What is so funny about Grossman’s response is that in his turn to history as perfectly modular and translatable set of skills, he ignores what historians of marketing have actually had to say about the profession, which is that it emerged to get people to want things they didn’t need, to convince them to consume in order to drive capitalism through the crises of the early and middle parts of the twentieth century. In focusing on skills and ignoring knowledge, in tuning history majors to be happy workers within the existing economy rather than encouraging them to use history to probe the factors that produced the current economic situation, Grossman reduces the discipline to vocational training—he empties out the core “skill” that is at the heart of history, which is to pull oneself out of one’s own time to perceive, in a transformative analytic moment, the structures and systems in which we are all embedded. History has the potential not only to teach students to be marketers (sure, we’ve all got to eat), it also can teach them to glimpse a world before marketing existed, and, from that looking backward, to try to imagine a future world in which marketing might be a meaningless relic from the past.

What Grossman, and even Doyle, leave out of their letters—though it haunts their writing at every turn—is this transformative power of historical thinking, the ways in which historical knowledge teaches us that things were not always the way they are now, that nothing is inevitable, and that things do not necessarily need to be the way they are now in the future. Even Doyle neglects to make this point forcefully in his very noble letter.

I don’t begrudge Doyle that, nor do I mean to condemn Jim Grossman for his defensive tone deafness about the problematic aspects of the “Tuning Project.” After all, Doyle is in the trenches of the struggle to preserve dignity for teachers and students against mismanagement from above, and the AHA is a professional organization, one whose main task, in many respects, must be to find a way to fit the historical profession into the existing political, cultural, and economic framework.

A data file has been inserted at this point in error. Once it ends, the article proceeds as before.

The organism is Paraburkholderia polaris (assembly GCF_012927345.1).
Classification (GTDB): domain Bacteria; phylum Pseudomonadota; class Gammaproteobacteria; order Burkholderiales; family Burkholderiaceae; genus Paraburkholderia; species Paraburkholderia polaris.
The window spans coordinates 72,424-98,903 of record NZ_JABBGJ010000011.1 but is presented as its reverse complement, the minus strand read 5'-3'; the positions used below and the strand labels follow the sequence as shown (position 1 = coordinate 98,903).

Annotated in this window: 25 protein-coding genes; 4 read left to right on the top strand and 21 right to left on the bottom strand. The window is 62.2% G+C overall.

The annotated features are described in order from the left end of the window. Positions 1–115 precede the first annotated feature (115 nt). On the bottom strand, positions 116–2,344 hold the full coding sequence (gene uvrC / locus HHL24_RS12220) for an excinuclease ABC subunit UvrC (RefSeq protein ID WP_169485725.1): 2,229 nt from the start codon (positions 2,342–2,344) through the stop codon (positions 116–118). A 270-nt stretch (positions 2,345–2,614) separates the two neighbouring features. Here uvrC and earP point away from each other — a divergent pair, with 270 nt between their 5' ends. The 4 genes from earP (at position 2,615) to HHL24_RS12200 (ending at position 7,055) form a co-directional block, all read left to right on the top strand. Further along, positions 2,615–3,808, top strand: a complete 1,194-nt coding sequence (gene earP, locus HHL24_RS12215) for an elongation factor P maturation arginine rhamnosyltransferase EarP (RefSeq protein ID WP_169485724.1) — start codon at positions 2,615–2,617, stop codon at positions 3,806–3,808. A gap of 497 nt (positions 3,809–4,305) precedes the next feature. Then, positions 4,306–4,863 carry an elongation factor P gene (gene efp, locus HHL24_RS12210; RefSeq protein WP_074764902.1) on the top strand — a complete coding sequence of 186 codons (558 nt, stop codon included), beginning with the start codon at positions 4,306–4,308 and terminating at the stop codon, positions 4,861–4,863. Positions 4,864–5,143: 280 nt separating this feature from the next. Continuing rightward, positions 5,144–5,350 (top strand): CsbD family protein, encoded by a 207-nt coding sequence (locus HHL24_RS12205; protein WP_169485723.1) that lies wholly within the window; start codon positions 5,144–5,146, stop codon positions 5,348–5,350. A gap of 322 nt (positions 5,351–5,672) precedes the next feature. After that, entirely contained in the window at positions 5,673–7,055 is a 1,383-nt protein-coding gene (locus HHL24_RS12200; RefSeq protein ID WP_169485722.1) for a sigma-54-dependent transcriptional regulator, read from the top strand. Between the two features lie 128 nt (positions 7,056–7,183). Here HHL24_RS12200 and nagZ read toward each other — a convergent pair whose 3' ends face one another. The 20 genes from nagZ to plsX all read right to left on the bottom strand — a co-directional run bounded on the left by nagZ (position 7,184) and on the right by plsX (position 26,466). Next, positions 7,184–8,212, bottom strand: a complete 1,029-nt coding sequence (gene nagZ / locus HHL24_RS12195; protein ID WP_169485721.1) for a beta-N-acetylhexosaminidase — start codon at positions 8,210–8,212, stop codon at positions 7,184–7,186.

But it is also important whenever we strive to “rebrand” history so that it is more in tune with corporate capitalism that we also remember that the discipline is more powerful than merely serving to fit people into the service sector. It does more than train students for placement into the existing system as one would put cogs into a well-oiled machine (or hammers into a well-tempered clavier?). The Tuning Project reminds us that we are part of our current historical moment, to be sure, but also that history can assist us in transcending the contemporary context through critical inquiry and interpretive investigation.

Which is to say that historical understanding does not just prepare majors for the current job market, it also helps them to see that this job market is not some timeless, natural phenomenon (“Our economy will have its share of marketers whether we like it or not,” Grossman writes), but rather that it is a social construct, a historical creation, one that has been made and therefore can be altered, reimagined, changed, remade. We must prepare history majors for that project—a de-tuning project in a way—even as we also help them to find their place in the orchestrated hierarchies of the neoliberal ensemble.

Perhaps this unruly, wild, uncertain, and dissonant dimension of historical thinking is what makes so many in the discipline feel that it is urgently necessary to “tune” it back into harmony with the current dominant economic and ideological system. It is to hear, dimly but still audibly, the tolling of the corporate bells in the idea that history could be radical. It is to remember (and remembering is, after all, the true business of historians) that our students might not only follow the commands of the conductors, but also draw upon the past to make their own ugly, jarring, discordant noises in the present and, in their own way, perhaps strike blows for the future.